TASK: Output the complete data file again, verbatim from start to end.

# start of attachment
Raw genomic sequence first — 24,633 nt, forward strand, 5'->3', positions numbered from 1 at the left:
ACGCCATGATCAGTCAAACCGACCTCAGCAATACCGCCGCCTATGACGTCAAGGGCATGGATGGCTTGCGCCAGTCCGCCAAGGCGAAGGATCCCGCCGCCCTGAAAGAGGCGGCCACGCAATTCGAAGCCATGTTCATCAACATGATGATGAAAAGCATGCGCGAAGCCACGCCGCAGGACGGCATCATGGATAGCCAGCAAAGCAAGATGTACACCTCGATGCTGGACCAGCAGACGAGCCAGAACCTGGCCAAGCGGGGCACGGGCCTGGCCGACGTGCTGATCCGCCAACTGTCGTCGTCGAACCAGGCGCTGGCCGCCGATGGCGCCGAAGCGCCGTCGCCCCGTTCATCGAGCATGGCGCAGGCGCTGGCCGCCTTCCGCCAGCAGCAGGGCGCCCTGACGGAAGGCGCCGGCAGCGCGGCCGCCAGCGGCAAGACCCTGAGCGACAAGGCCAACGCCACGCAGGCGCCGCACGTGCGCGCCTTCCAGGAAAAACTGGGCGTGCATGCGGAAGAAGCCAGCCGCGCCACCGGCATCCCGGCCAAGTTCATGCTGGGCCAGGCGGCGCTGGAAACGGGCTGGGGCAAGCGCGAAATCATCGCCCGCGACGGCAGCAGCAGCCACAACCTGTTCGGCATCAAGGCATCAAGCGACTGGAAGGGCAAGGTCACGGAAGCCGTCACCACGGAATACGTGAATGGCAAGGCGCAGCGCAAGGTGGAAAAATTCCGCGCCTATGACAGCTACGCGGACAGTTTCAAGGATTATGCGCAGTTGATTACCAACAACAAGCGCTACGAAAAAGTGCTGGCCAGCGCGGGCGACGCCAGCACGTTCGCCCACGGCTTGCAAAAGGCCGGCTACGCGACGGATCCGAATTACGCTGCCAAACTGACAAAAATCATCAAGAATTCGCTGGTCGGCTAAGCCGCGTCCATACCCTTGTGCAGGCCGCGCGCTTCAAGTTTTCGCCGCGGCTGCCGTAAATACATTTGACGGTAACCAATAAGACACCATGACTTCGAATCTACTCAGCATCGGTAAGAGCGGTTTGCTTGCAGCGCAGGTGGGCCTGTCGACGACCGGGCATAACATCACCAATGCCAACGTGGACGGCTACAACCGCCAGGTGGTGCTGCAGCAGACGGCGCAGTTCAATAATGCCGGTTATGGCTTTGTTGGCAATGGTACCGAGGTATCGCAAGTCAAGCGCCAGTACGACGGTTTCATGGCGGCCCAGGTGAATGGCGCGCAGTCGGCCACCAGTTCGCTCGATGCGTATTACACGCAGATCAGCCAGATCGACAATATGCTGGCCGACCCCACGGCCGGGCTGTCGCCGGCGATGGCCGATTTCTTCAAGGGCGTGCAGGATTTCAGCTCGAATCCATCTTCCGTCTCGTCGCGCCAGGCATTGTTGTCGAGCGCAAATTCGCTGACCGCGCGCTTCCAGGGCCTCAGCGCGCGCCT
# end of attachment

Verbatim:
Raw genomic sequence first — 24,633 nt, forward strand, 5'->3', positions numbered from 1 at the left:
ACGCCATGATCAGTCAAACCGACCTCAGCAATACCGCCGCCTATGACGTCAAGGGCATGGATGGCTTGCGCCAGTCCGCCAAGGCGAAGGATCCCGCCGCCCTGAAAGAGGCGGCCACGCAATTCGAAGCCATGTTCATCAACATGATGATGAAAAGCATGCGCGAAGCCACGCCGCAGGACGGCATCATGGATAGCCAGCAAAGCAAGATGTACACCTCGATGCTGGACCAGCAGACGAGCCAGAACCTGGCCAAGCGGGGCACGGGCCTGGCCGACGTGCTGATCCGCCAACTGTCGTCGTCGAACCAGGCGCTGGCCGCCGATGGCGCCGAAGCGCCGTCGCCCCGTTCATCGAGCATGGCGCAGGCGCTGGCCGCCTTCCGCCAGCAGCAGGGCGCCCTGACGGAAGGCGCCGGCAGCGCGGCCGCCAGCGGCAAGACCCTGAGCGACAAGGCCAACGCCACGCAGGCGCCGCACGTGCGCGCCTTCCAGGAAAAACTGGGCGTGCATGCGGAAGAAGCCAGCCGCGCCACCGGCATCCCGGCCAAGTTCATGCTGGGCCAGGCGGCGCTGGAAACGGGCTGGGGCAAGCGCGAAATCATCGCCCGCGACGGCAGCAGCAGCCACAACCTGTTCGGCATCAAGGCATCAAGCGACTGGAAGGGCAAGGTCACGGAAGCCGTCACCACGGAATACGTGAATGGCAAGGCGCAGCGCAAGGTGGAAAAATTCCGCGCCTATGACAGCTACGCGGACAGTTTCAAGGATTATGCGCAGTTGATTACCAACAACAAGCGCTACGAAAAAGTGCTGGCCAGCGCGGGCGACGCCAGCACGTTCGCCCACGGCTTGCAAAAGGCCGGCTACGCGACGGATCCGAATTACGCTGCCAAACTGACAAAAATCATCAAGAATTCGCTGGTCGGCTAAGCCGCGTCCATACCCTTGTGCAGGCCGCGCGCTTCAAGTTTTCGCCGCGGCTGCCGTAAATACATTTGACGGTAACCAATAAGACACCATGACTTCGAATCTACTCAGCATCGGTAAGAGCGGTTTGCTTGCAGCGCAGGTGGGCCTGTCGACGACCGGGCATAACATCACCAATGCCAACGTGGACGGCTACAACCGCCAGGTGGTGCTGCAGCAGACGGCGCAGTTCAATAATGCCGGTTATGGCTTTGTTGGCAATGGTACCGAGGTATCGCAAGTCAAGCGCCAGTACGACGGTTTCATGGCGGCCCAGGTGAATGGCGCGCAGTCGGCCACCAGTTCGCTCGATGCGTATTACACGCAGATCAGCCAGATCGACAATATGCTGGCCGACCCCACGGCCGGGCTGTCGCCGGCGATGGCCGATTTCTTCAAGGGCGTGCAGGATTTCAGCTCGAATCCATCTTCCGTCTCGTCGCGCCAGGCATTGTTGTCGAGCGCAAATTCGCTGACCGCGCGCTTCCAGGGCCTCAGCGCGCGCCT